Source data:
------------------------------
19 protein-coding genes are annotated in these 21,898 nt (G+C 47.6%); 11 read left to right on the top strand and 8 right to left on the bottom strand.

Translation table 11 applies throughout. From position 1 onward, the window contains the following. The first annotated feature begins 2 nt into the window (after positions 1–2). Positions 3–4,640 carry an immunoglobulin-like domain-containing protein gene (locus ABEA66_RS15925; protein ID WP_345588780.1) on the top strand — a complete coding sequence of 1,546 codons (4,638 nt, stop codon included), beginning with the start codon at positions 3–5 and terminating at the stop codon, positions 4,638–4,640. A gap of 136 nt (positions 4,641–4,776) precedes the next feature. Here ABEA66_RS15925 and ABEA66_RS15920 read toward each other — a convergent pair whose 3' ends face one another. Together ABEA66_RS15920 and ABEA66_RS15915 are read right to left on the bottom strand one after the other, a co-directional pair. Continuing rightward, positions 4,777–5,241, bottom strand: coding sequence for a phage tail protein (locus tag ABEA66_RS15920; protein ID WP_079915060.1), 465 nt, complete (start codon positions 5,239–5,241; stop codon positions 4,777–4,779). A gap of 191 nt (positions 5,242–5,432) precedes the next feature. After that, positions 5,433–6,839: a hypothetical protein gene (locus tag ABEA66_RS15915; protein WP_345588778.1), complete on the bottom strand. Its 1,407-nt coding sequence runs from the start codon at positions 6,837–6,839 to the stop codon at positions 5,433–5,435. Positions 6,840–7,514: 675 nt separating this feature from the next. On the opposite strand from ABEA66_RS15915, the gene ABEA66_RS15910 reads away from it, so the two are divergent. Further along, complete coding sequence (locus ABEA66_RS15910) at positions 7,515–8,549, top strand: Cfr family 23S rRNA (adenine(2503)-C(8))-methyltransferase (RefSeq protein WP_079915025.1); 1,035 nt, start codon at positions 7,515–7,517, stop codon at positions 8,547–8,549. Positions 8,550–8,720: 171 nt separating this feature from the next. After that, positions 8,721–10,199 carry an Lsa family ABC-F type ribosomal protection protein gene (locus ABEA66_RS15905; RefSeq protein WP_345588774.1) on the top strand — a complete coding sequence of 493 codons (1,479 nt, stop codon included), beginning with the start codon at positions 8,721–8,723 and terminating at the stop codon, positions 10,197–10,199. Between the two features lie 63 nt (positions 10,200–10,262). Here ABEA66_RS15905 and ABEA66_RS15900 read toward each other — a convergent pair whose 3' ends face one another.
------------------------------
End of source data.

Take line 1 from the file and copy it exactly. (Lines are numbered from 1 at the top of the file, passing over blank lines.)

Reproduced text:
19 protein-coding genes are annotated in these 21,898 nt (G+C 47.6%); 11 read left to right on the top strand and 8 right to left on the bottom strand.